, Volume 22, Issue 2-3, pp 167-175

RECK: A novel suppressor of malignancy linking oncogenic signaling to extracellular matrix remodeling

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Abstract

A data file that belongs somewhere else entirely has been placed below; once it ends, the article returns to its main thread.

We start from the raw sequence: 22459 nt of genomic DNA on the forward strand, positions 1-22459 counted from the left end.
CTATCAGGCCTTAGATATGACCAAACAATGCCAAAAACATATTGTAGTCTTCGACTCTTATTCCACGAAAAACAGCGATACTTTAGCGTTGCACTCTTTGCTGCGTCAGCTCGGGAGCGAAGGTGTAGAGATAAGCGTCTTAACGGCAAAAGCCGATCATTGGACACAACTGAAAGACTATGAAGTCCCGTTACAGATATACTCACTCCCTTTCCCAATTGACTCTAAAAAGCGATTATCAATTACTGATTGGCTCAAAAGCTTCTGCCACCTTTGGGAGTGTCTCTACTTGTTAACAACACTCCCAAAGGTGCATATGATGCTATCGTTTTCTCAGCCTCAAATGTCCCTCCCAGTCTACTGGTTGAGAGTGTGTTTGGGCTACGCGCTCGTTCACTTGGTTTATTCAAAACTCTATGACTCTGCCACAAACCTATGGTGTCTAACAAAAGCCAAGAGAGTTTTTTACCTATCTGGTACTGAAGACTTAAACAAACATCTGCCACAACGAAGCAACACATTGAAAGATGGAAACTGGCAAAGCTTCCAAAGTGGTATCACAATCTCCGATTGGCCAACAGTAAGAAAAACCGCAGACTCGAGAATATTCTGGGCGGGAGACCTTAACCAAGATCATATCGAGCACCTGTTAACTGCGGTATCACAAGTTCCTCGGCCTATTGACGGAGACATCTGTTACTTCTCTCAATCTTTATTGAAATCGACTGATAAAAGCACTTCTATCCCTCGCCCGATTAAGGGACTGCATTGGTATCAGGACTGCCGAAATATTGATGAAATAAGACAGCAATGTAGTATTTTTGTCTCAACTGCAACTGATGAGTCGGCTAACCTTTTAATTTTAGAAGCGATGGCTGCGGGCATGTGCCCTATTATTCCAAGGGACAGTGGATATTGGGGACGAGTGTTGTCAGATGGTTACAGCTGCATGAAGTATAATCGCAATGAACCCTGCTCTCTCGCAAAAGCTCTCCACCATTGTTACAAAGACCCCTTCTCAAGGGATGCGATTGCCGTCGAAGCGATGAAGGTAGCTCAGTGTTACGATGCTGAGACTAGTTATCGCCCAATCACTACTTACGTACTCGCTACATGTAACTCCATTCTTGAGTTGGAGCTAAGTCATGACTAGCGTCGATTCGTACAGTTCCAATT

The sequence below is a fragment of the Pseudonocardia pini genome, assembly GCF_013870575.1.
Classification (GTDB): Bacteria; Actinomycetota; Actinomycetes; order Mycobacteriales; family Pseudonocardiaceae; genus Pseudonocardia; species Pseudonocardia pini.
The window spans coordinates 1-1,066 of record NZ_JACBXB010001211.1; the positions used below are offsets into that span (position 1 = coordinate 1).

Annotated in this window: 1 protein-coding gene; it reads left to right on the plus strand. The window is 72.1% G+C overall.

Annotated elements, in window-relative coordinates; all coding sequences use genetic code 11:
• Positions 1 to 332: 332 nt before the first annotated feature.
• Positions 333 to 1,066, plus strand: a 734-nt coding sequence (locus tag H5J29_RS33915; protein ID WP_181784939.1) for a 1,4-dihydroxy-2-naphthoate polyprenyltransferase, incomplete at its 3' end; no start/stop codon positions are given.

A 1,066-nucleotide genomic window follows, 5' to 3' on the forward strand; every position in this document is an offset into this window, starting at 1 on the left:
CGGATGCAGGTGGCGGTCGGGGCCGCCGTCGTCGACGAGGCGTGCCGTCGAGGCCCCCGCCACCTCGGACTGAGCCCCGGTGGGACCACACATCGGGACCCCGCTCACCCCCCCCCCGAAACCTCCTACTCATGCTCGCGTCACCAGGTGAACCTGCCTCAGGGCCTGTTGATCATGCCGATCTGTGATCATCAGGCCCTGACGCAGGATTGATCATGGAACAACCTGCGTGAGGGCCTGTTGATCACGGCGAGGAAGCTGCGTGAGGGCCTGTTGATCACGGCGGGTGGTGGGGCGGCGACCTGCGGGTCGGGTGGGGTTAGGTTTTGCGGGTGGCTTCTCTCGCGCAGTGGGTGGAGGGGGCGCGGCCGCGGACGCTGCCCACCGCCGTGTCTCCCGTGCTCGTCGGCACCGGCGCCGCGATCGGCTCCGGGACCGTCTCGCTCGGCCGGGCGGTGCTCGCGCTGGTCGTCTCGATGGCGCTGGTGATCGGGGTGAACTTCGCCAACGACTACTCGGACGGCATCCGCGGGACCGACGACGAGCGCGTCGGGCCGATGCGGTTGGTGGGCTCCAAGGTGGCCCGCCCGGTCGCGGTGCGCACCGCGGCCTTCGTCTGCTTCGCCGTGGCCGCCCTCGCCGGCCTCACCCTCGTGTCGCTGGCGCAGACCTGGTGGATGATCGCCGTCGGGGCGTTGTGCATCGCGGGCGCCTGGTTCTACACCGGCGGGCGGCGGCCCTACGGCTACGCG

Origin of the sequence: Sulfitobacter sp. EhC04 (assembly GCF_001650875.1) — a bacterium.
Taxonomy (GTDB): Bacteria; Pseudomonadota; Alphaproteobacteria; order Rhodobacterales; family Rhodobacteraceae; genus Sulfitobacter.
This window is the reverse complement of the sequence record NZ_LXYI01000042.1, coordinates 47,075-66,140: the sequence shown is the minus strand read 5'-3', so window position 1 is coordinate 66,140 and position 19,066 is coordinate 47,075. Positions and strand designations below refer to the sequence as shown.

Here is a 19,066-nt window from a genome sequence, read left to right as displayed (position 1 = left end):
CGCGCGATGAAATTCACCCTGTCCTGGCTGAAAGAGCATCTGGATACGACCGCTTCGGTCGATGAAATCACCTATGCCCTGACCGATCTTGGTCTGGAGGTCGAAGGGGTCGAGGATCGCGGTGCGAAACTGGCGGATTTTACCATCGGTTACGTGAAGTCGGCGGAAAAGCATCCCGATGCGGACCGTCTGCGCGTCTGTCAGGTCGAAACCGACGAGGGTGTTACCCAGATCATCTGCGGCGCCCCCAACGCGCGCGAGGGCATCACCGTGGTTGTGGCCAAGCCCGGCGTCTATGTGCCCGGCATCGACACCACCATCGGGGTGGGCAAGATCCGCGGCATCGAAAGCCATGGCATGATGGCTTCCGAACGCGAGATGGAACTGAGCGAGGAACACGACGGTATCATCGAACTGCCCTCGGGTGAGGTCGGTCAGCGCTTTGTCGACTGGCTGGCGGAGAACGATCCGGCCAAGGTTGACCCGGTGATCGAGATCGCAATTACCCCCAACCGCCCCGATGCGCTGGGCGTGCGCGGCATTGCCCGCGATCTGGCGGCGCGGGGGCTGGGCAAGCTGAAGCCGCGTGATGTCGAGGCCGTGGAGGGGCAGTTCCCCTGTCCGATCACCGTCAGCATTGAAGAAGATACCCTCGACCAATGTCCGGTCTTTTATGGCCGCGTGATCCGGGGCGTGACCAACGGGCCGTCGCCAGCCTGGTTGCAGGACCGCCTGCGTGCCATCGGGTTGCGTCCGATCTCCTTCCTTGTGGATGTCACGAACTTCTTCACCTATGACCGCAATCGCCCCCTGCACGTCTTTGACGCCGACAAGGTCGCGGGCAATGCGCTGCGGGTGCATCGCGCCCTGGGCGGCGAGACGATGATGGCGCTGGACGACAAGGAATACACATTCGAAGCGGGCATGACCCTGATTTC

RECK was first isolated as a transformation suppressor gene by cDNA expression cloning in a mouse fibroblast cell line transformed by an activated RAS oncogene. Subsequently, reduced expression of RECK in transformed cells and cancer cells were demonstrated. Moreover, in several types of tumors, positive correlation between RECK expression and survival of patients have been noted. RECK encodes a GPI-anchored glycoprotein harboring three protease inhibitor-like domains. The RECK protein regulates at least three members of the matrix metalloproteinase (MMP) family, MMP-2, MMP-9, and MT1-MMP, in vitro or in cultured cells. Restored expression of RECK in cancer cell lines results in strong suppression of invasion, metastasis, and tumor angiogenesis. Mice lacking RECK die in utero with reduced integrity of blood vessels, the neural tube, and mesenchymal tissues. In these mice, MMP activity is elevated, and the amount of collagen type I greatly reduced. The RECK null phenotype is partially rescued (half day delay of death and marked recovery of tissue integrity) by MMP-2 null mutation, demonstrating functional interaction between RECK and MMP-2 in vivo and involvement of other target(s) for RECK in the lethal phenotype. These findings indicate that (i) RECK is an important regulator of extracellular matrix remodeling and that (ii) down-regulation of RECK by oncogenic signaling leads to the excessive activation of MMPs thereby promoting malignant behavior of cancer cells such as invasion, metastasis, and angiogenesis.